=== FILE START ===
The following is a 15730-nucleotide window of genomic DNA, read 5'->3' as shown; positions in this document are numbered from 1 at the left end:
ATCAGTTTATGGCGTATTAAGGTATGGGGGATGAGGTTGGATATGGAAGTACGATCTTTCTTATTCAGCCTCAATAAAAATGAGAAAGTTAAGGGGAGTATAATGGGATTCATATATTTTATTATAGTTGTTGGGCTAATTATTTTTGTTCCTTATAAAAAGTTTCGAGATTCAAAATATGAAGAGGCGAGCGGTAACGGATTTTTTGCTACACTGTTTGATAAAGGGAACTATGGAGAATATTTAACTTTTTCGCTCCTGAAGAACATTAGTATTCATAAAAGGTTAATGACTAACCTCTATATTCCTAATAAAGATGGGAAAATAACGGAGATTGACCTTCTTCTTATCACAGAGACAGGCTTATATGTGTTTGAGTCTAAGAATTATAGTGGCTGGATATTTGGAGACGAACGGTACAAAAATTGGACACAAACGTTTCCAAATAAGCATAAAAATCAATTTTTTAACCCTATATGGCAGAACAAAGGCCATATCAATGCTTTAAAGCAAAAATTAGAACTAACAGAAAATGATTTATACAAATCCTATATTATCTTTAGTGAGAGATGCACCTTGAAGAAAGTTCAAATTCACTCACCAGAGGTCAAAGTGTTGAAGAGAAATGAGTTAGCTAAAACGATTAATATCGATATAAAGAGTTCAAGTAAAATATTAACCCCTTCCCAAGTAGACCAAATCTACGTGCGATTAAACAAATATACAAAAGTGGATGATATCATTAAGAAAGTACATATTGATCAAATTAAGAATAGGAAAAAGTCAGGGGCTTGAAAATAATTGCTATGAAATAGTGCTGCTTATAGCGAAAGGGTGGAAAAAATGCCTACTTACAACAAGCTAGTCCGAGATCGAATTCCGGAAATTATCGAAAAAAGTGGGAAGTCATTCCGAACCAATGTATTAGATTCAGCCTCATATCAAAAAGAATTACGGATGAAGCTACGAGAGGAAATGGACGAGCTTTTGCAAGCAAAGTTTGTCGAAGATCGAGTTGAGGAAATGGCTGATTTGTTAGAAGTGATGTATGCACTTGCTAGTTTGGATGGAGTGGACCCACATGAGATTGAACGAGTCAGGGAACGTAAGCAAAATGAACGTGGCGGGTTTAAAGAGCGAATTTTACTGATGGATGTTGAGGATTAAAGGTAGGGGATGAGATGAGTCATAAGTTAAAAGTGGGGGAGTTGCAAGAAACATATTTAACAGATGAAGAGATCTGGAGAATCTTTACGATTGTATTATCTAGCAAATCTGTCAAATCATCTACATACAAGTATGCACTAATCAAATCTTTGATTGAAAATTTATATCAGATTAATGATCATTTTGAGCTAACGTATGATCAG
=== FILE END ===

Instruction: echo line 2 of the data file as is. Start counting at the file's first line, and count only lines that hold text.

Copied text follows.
ATCAGTTTATGGCGTATTAAGGTATGGGGGATGAGGTTGGATATGGAAGTACGATCTTTCTTATTCAGCCTCAATAAAAATGAGAAAGTTAAGGGGAGTATAATGGGATTCATATATTTTATTATAGTTGTTGGGCTAATTATTTTTGTTCCTTATAAAAAGTTTCGAGATTCAAAATATGAAGAGGCGAGCGGTAACGGATTTTTTGCTACACTGTTTGATAAAGGGAACTATGGAGAATATTTAACTTTTTCGCTCCTGAAGAACATTAGTATTCATAAAAGGTTAATGACTAACCTCTATATTCCTAATAAAGATGGGAAAATAACGGAGATTGACCTTCTTCTTATCACAGAGACAGGCTTATATGTGTTTGAGTCTAAGAATTATAGTGGCTGGATATTTGGAGACGAACGGTACAAAAATTGGACACAAACGTTTCCAAATAAGCATAAAAATCAATTTTTTAACCCTATATGGCAGAACAAAGGCCATATCAATGCTTTAAAGCAAAAATTAGAACTAACAGAAAATGATTTATACAAATCCTATATTATCTTTAGTGAGAGATGCACCTTGAAGAAAGTTCAAATTCACTCACCAGAGGTCAAAGTGTTGAAGAGAAATGAGTTAGCTAAAACGATTAATATCGATATAAAGAGTTCAAGTAAAATATTAACCCCTTCCCAAGTAGACCAAATCTACGTGCGATTAAACAAATATACAAAAGTGGATGATATCATTAAGAAAGTACATATTGATCAAATTAAGAATAGGAAAAAGTCAGGGGCTTGAAAATAATTGCTATGAAATAGTGCTGCTTATAGCGAAAGGGTGGAAAAAATGCCTACTTACAACAAGCTAGTCCGAGATCGAATTCCGGAAATTATCGAAAAAAGTGGGAAGTCATTCCGAACCAATGTATTAGATTCAGCCTCATATCAAAAAGAATTACGGATGAAGCTACGAGAGGAAATGGACGAGCTTTTGCAAGCAAAGTTTGTCGAAGATCGAGTTGAGGAAATGGCTGATTTGTTAGAAGTGATGTATGCACTTGCTAGTTTGGATGGAGTGGACCCACATGAGATTGAACGAGTCAGGGAACGTAAGCAAAATGAACGTGGCGGGTTTAAAGAGCGAATTTTACTGATGGATGTTGAGGATTAAAGGTAGGGGATGAGATGAGTCATAAGTTAAAAGTGGGGGAGTTGCAAGAAACATATTTAACAGATGAAGAGATCTGGAGAATCTTTACGATTGTATTATCTAGCAAATCTGTCAAATCATCTACATACAAGTATGCACTAATCAAATCTTTGATTGAAAATTTATATCAGATTAATGATCATTTTGAGCTAACGTATGATCAG